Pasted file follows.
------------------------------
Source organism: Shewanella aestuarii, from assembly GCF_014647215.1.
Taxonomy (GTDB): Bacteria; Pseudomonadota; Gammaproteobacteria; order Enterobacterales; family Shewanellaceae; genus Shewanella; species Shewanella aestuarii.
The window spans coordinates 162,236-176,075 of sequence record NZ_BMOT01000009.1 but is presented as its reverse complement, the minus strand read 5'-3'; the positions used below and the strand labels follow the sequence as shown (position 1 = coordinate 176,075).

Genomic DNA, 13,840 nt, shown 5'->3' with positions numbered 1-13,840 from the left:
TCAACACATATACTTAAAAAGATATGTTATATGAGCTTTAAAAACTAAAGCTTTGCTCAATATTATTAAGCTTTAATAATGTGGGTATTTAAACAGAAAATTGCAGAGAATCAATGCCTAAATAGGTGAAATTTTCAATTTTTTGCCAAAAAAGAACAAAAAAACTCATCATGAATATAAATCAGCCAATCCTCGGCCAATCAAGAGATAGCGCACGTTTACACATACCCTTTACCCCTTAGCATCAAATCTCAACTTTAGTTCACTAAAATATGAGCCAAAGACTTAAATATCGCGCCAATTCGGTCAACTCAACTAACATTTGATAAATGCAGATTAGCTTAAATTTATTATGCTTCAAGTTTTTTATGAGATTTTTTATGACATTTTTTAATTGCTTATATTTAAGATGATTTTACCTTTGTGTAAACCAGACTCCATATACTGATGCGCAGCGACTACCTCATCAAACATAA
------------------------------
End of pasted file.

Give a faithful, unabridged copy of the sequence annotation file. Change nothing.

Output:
Source organism: Shewanella aestuarii, from assembly GCF_014647215.1.
Taxonomy (GTDB): Bacteria; Pseudomonadota; Gammaproteobacteria; order Enterobacterales; family Shewanellaceae; genus Shewanella; species Shewanella aestuarii.
The window spans coordinates 162,236-176,075 of sequence record NZ_BMOT01000009.1 but is presented as its reverse complement, the minus strand read 5'-3'; the positions used below and the strand labels follow the sequence as shown (position 1 = coordinate 176,075).

Genomic DNA, 13,840 nt, shown 5'->3' with positions numbered 1-13,840 from the left:
TCAACACATATACTTAAAAAGATATGTTATATGAGCTTTAAAAACTAAAGCTTTGCTCAATATTATTAAGCTTTAATAATGTGGGTATTTAAACAGAAAATTGCAGAGAATCAATGCCTAAATAGGTGAAATTTTCAATTTTTTGCCAAAAAAGAACAAAAAAACTCATCATGAATATAAATCAGCCAATCCTCGGCCAATCAAGAGATAGCGCACGTTTACACATACCCTTTACCCCTTAGCATCAAATCTCAACTTTAGTTCACTAAAATATGAGCCAAAGACTTAAATATCGCGCCAATTCGGTCAACTCAACTAACATTTGATAAATGCAGATTAGCTTAAATTTATTATGCTTCAAGTTTTTTATGAGATTTTTTATGACATTTTTTAATTGCTTATATTTAAGATGATTTTACCTTTGTGTAAACCAGACTCCATATACTGATGCGCAGCGACTACCTCATCAAACATAA